In my own opinion and experience, a lot of people who train in the Bujinkan may train for a year or two and earn their black belt. The problem is that they do not even know the Kihon Happo1 properly. They don’t know what a proper omote gyaku is. They don’t really know what they should know. This is mainly because of Hatsumi Sensei judges a person’s rank based on “heart” and“feeling”, which is fine, that’s great. But… if you get your Sandan in Bujinkan, then you should know that, “
Sensei sees in me that I am worth aSandan……someday.” They have to admit to themselves that they don’t know the techniques properly yet.
In this case, Hatsumi Sensei says to go back and find a Shihan that will teach you because he is no longer teaching the basics and that’s what the BKR is really for. There are many 15th Danin the Bujinkan, but some have only been training for five or so years. It because Sensei sees in their heart that they are good people and he gives them these ranks prematurely because of their good heart. But their skill in Taijutsu
is still lacking.
I am not Hatsumi Sensei and do not grade based on heart or feeling. If I give a student a BKR Shodan, that person will know everything that is required in the
Ten Chi Jin Ryaku no Maki2, which Sensei wrote for Shodan.
They will know the material, they can do the material, and they can apply the material. That’s all it really is. It’s no different than what Sensei has taught me in my
over 15 years in Japan.” When I first went to Japan after high school in 1990, there were only a few hundred Godan in the world. Within 20 years, there were several thousand. Who knows how many there are now. Let’s just say Sensei has definitely sped up the process.
Sensei always says that he is not really teaching, that he doesn’t like to teach, and doesn’t want to teach. He says these things about himself and then he says that Takamatsu Sensei was the same way. He says that for a person to learn this art, they have to steal it from him. You have to watch him, pick it up, go home, and practice it. He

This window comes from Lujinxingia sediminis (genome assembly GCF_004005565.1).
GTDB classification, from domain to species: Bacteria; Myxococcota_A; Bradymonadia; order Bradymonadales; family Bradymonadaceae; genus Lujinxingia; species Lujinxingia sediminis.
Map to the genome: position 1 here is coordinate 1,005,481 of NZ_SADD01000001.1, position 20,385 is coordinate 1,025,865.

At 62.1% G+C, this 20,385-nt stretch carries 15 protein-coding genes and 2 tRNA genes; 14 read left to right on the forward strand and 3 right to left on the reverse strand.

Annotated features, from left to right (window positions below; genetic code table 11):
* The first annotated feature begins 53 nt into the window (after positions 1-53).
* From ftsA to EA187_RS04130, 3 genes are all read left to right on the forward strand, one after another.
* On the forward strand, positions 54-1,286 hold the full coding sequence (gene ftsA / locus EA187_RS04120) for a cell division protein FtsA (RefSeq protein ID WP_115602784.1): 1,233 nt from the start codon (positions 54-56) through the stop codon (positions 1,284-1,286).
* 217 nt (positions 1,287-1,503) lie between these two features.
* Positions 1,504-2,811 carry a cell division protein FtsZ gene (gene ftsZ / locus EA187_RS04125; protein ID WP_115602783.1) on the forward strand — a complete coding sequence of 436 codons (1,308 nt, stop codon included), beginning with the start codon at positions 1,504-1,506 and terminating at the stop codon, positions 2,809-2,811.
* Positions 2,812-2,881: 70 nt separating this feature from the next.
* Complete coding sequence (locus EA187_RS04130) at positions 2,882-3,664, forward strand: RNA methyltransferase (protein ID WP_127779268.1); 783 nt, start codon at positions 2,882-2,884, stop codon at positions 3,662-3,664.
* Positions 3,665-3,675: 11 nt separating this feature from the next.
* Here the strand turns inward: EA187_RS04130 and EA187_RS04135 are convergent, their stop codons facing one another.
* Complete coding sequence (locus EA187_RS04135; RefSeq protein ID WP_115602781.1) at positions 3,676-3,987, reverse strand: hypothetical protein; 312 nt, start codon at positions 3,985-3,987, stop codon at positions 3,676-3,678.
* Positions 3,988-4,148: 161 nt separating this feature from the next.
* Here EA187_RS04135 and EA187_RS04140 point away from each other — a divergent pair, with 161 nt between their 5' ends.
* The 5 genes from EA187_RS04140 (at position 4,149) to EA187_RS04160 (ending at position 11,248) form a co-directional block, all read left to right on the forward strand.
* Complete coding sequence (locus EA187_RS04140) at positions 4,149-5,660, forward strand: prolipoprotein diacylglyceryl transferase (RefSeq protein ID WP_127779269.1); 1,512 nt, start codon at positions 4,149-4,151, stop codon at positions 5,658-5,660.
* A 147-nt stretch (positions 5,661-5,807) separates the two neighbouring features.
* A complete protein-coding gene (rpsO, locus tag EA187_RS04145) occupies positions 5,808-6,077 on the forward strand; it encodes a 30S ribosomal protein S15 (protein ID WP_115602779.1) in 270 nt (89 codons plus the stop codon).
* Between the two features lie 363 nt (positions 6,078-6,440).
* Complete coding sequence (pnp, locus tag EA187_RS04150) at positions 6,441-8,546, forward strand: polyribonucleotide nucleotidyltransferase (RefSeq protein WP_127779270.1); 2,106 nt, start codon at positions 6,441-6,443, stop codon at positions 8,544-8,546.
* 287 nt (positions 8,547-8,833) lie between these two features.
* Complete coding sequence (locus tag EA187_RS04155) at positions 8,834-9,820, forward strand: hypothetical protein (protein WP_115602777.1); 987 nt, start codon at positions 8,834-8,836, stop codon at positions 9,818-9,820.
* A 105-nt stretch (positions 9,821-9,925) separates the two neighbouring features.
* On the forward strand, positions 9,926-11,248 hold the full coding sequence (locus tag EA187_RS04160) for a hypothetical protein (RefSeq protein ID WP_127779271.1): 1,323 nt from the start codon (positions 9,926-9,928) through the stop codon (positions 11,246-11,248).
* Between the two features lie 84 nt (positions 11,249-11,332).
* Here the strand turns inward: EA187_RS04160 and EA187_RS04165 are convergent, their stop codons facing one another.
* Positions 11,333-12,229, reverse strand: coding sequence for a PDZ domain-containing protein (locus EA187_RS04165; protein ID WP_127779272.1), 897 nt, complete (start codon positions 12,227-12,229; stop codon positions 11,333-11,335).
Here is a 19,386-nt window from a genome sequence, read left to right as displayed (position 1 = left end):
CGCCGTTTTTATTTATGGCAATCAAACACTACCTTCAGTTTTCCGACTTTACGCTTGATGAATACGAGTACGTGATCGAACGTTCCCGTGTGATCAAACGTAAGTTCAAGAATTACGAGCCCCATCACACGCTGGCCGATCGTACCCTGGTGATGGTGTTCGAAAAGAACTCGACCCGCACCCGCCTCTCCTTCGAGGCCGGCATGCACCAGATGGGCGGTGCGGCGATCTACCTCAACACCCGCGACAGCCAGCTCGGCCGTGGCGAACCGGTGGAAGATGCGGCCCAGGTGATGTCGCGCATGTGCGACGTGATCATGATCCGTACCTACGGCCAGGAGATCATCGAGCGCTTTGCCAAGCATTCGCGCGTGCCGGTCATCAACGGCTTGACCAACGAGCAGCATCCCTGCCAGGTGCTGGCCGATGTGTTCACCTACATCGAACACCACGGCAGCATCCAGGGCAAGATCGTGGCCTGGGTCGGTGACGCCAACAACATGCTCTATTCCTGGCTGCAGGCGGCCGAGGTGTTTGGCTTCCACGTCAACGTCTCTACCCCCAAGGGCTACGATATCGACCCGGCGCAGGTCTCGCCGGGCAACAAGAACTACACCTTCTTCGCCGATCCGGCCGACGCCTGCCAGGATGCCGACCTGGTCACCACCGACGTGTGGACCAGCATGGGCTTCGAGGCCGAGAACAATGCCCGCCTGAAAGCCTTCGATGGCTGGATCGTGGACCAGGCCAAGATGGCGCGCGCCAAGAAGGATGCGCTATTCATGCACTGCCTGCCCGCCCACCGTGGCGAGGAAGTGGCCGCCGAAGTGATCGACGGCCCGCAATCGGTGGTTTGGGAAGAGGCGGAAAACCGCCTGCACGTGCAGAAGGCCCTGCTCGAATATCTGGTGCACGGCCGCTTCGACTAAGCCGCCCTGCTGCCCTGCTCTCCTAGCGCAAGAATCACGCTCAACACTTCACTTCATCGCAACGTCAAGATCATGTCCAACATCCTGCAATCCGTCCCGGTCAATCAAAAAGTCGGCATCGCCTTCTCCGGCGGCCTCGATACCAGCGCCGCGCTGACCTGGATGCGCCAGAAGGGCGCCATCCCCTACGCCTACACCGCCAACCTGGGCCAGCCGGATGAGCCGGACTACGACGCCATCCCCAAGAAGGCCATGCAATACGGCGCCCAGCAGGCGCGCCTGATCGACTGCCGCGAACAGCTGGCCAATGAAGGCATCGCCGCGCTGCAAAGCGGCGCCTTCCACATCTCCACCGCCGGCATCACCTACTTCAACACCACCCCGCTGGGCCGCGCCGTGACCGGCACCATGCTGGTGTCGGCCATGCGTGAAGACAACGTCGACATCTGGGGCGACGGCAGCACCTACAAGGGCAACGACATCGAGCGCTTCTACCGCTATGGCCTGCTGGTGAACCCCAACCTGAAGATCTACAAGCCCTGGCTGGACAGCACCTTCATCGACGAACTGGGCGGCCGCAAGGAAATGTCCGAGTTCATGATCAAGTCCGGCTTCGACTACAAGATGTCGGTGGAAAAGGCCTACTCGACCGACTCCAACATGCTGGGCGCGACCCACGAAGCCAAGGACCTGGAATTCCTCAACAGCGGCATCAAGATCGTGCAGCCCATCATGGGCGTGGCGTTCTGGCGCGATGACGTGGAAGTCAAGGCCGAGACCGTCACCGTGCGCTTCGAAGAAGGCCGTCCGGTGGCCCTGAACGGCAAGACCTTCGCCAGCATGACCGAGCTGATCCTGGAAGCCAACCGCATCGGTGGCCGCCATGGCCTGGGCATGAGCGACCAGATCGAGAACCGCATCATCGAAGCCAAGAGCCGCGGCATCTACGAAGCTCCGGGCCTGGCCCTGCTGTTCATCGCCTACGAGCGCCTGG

won’t teach it to you, you have to figure it out yourself. That’s why I wrote the article jibun denarai (to learn on your own). I interviewed [Hatsumi] Sensei for that article.”
I do believe that it was different back in the early days. The original students are like family to Hatsumi Sensei, he loves them as his own.
So, I believe he taught them all with lots of love and care. Then it was time for him to continue with his job and grow the organization into the international group it has become. From that point on everyone needed to see the Shihan to learn the basics…
but we had to go to Soke to learn the art. This may be a difficult thing to understand for some beginners. In the BKR we also train with weapons quite frequently and I am often asked what I think is the correct phase to incorporate weapons into training. Once a student has learned how to do ukemi, shoshin or gogyo, and the Kihon Happo –
or once they get to a basic level, they should start right away with
bokken, and hanbo, and things like that.
There is no real “rank” point where it starts. With the BKR, there are no formal requirements for weapons until after Shodan. Sword kata, bo-kata,